If the creditors do not take action against a debt then the debt can become ‘unenforceable ‘ or in other words statue barred. What this means is the creditors cannot take any court action to recover the debt. The debt does still exist but the law (statue) can be used to stop (bar) the creditor. Depending on the debt however they still maybe able to take other action.

The statue barred rules vary across the UK and it’s important to know which are applicable to the country you live in. It’s vital if someone believes their debt is statue barred that they seek professional debt advice and do not ignore creditors. 

If you believe your debt is statue barred you can get more advice by calling Debt Support Trust on 0800 085 0226 and our team will be happy to advise you. 

Statue Barred England, Wales & Northern Ireland

Limitation period is the period in time which the creditors have to take court action. This does vary depending on the type of debt however for most types the period is six years.

The exceptions are:

  • If the creditor has already started to take action then the debt cannot become statue barred.
  • Personnel injury claims only have a three-year limitation period.
  • Mortgage shortfalls have a limitation period of twelve years. Though the interest has a limitation period of six years.
  • HMRC debts do not have a limitation period on Income tax, VAT and capital gains tax.

The limitation period will begin from when:

  • You last made a payment to the debt.
  • The last time you acknowledged the debt in writing.
  • The earliest date the creditors could have taken action.
  • If the debt is in joint names then it is the last time either party acknowledged it.
  • If you have been in a debt solution and a third party has paid on your behalf this also count.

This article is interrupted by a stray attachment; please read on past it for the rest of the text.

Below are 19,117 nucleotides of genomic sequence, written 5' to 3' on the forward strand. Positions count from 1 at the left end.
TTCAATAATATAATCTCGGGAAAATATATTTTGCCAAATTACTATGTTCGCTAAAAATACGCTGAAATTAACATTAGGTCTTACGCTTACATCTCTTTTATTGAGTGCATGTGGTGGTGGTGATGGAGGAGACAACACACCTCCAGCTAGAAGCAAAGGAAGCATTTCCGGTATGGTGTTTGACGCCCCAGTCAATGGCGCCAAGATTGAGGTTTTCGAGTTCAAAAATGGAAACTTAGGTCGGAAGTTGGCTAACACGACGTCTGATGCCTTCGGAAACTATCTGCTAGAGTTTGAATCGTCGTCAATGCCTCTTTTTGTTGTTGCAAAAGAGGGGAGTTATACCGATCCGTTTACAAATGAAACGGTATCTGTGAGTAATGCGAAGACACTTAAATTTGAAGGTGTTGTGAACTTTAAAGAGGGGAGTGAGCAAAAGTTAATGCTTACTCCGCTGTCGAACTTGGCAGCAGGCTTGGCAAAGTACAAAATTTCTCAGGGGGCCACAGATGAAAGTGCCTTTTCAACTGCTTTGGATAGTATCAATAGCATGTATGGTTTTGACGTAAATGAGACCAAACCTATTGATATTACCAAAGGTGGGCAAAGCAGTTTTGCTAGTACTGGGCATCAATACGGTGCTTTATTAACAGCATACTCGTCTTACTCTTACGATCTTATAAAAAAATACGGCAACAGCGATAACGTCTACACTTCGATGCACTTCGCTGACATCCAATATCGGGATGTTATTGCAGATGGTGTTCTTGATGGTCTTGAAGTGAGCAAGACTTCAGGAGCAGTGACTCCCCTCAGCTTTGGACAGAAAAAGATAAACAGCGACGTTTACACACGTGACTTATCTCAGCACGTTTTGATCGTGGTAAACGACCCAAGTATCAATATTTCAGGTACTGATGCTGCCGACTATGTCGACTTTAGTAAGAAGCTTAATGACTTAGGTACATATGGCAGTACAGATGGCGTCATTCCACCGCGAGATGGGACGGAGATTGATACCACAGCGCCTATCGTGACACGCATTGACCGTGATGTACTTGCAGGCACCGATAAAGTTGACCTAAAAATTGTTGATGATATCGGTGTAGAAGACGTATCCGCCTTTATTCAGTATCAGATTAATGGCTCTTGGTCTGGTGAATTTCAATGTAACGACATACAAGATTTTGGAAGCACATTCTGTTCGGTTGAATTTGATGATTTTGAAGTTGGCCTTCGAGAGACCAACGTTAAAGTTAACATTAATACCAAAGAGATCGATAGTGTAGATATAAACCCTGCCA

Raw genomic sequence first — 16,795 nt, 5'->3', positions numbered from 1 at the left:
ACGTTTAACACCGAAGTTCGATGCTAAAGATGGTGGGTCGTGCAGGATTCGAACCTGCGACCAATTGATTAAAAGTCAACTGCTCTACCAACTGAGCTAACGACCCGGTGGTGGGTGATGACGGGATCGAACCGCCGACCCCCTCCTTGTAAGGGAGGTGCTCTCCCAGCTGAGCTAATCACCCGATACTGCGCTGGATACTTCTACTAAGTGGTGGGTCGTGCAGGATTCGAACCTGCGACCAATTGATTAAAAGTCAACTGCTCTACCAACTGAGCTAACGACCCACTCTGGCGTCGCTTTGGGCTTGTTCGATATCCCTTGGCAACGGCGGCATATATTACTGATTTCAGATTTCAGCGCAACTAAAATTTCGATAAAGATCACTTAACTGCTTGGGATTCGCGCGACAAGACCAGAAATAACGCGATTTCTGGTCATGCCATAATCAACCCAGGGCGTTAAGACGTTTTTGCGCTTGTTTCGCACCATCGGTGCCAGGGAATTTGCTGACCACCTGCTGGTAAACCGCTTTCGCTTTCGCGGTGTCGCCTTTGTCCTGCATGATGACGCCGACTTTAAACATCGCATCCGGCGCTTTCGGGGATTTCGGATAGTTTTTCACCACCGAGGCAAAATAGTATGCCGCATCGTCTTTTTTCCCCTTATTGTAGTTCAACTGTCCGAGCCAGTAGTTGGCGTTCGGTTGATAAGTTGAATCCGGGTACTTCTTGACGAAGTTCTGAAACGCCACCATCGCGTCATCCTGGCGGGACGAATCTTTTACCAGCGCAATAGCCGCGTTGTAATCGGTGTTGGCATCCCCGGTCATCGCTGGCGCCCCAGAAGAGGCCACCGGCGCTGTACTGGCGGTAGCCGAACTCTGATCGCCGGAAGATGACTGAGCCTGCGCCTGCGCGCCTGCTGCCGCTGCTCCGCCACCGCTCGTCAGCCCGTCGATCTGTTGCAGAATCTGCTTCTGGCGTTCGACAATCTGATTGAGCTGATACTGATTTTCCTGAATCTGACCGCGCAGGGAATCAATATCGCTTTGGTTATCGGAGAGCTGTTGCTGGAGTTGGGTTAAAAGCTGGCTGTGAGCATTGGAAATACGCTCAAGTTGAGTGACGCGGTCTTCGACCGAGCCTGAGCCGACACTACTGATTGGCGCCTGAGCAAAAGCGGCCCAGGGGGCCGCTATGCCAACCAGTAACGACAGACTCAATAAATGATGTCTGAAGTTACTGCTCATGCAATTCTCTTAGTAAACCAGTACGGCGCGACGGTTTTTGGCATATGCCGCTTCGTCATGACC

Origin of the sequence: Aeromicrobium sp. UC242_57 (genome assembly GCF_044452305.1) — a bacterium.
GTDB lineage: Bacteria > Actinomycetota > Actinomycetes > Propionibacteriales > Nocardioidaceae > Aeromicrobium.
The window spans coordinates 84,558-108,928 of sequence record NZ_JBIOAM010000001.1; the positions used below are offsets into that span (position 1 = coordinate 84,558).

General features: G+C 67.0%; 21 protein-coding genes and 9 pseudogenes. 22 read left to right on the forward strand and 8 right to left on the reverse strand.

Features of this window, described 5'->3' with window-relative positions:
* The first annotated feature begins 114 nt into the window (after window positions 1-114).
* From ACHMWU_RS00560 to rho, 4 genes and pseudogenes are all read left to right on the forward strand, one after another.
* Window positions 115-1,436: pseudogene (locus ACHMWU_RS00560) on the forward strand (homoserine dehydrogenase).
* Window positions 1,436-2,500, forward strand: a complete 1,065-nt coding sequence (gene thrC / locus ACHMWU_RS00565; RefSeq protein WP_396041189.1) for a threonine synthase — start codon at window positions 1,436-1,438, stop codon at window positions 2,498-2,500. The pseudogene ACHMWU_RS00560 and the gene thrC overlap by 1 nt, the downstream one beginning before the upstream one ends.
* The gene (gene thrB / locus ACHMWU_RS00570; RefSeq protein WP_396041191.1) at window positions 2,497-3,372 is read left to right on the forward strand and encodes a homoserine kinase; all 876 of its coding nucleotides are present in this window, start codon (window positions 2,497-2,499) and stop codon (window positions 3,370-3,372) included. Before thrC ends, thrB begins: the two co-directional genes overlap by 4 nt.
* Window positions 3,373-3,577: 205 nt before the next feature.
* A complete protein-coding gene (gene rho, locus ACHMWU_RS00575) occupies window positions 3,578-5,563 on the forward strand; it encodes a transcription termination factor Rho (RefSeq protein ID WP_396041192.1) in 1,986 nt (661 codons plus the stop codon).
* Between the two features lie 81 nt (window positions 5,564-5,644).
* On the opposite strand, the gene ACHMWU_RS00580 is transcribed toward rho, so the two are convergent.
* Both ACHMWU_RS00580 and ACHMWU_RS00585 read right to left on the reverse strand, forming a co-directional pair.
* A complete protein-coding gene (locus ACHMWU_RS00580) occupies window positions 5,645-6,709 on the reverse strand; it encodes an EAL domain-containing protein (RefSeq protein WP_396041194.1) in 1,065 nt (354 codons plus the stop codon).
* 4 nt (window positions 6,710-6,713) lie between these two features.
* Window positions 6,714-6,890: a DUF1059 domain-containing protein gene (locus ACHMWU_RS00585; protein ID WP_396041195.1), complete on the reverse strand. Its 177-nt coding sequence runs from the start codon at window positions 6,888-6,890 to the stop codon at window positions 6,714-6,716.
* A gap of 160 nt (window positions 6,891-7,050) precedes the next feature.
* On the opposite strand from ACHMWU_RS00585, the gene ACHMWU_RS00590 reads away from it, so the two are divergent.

• Once a debt has become statue-barred the creditor will no longer be able to get a CCJ and they won’t be able to make you bankrupt.

If the creditor is not regulated by the FCA, they can still contact you and ask for payment. Some creditors have the power to take further action without going to court. A direct earning attachment can still be applied from HMRC (tax credit overpayments, DWP or local authority over payment).

For debts which are regulated by the FCA, once you have shown them the limitation period has passed and informed them you won’t be paying the debt then they should stop contacting you.

Statue Barred Scotland

In Scotland if the creditor waits too long the debt will become prescribed. By law once the debt is prescribed it no longer exists and the creditors can take no further action.

The law in Scotland is that the debt no longer exists. If you have made a payment to a prescribed debt then you can ask for the money to be refunded.

Though the default could remain in your credit file making it difficult to get future credit.

In Scotland the prescription period is for five years this is for most types of debt although there are some exceptions:

  • If the creditor has already started to take action then the debt cannot become prescribed.
  • Mortgage shortfalls have a limitation period of twenty years. Though the interest has a limitation period of five years.
  • HMRC debts do not have a limitation period on Income tax, VAT and capital gains tax.

Is My Debt Statue Barred?

To find out if your debt qualifies it is important to find out when you last made a payment, this can be done by checking your bank statements or your credit history. If you still can’t find out call the creditors and explain that the debt is statue barred. If they believe it is not then it’s best to request evidence. If they do send proof that you have acknowledged the debt or made payment then you will need to start making payments.

Often people believe by not contacting the creditors the debt simply go away but the opposite is usually true, creditors can start to take action if they don’t hear from you which could result in a CCJ. You may be able to avoid this by communicating and coming to an arrangement with your creditors.